Practical tips on how to make bedtime easier, end bedtime battles and improve your evenings. Apply the tips for an easier time tonight!
It seemed at every bedtime I couldn’t avoid the sound of whining or crying, sometimes both. My nighttime routine wasn’t enough to convince my kids it’s time for bed. Instead, evenings became epic battles convincing them to finally fall and stay asleep.
Sometimes it’s when they were afraid to stay in bed all night, or when they struggled with transitioning to a toddler bed.
Other times, I kept walking my son back into his bed for a good hour because he didn’t want to sleep in his new bed. (It gets tough when they learn how to use doorknobs!)
How to make bedtime easier
What should’ve been a relaxing wind down to the day was instead a power struggle to convince them it’s time for bed. If it seems hopeless for you too, try the following techniques:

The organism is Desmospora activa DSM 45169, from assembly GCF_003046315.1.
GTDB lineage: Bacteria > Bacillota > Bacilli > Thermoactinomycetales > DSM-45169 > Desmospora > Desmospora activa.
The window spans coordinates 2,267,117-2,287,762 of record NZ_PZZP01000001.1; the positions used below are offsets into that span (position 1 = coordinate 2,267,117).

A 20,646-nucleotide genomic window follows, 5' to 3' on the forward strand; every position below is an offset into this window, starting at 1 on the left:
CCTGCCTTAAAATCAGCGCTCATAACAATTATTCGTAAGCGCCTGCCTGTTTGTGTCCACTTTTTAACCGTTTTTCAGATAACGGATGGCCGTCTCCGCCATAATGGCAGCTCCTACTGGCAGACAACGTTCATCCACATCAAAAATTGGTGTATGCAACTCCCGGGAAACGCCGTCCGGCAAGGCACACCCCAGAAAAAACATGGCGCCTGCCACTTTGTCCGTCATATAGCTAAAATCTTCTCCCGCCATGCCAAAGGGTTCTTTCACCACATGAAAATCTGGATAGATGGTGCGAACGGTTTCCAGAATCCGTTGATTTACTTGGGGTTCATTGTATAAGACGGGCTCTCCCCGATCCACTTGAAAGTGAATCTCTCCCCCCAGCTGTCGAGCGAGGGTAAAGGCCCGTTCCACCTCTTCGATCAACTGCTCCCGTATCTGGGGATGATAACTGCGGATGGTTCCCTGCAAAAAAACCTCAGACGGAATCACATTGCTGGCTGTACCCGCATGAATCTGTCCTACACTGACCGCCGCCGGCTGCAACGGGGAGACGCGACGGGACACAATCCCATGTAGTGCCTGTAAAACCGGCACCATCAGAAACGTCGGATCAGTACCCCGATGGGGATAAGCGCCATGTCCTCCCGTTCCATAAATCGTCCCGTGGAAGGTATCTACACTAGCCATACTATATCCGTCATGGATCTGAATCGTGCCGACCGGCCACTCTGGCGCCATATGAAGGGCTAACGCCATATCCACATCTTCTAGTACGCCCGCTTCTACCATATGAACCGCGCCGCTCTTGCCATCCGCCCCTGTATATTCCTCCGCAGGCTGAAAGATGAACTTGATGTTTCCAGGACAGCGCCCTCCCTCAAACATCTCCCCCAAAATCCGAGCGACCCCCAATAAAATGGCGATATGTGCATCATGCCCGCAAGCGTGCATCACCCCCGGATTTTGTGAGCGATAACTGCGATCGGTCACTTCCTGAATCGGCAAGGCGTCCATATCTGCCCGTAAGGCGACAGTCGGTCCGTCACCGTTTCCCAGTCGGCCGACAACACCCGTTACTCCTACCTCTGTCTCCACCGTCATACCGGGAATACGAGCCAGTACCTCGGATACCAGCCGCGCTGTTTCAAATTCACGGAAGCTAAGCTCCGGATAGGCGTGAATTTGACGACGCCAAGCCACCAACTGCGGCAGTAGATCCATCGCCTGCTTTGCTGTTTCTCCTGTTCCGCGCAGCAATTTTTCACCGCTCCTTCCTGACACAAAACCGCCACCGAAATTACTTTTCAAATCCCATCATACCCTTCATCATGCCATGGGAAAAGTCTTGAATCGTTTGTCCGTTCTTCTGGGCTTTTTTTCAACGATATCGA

1. Have regular sleep and wake up times, even on weekends
Seven o’clock. That’s the magic hour of the day when all three kids wake up, whether it’s a Tuesday or a Saturday. Even if they wake up at 6:20, they still need to stay in bed until we open the door.
Bedtime is only slightly different. The twins are in bed by 7:15pm and our six-year-old by 8pm. We make exceptions, but they’re exactly that—rare times to accommodate special occasions.
Otherwise, we have regular sleep and wake up times every day. And the days we’ve deviated from have been chaotic.
Kids thrive on consistency. Long before they can tell time, they adjust to doing the same things at the same times of the day. The best part? A consistent routine leaves little room for arguments. They won’t fight an issue when it isn’t one. It’s pretty hard to argue your way into a later bedtime when you’re always in bed by 8pm.
Action plan: For at least one week, stick to regular sleep and wake up times.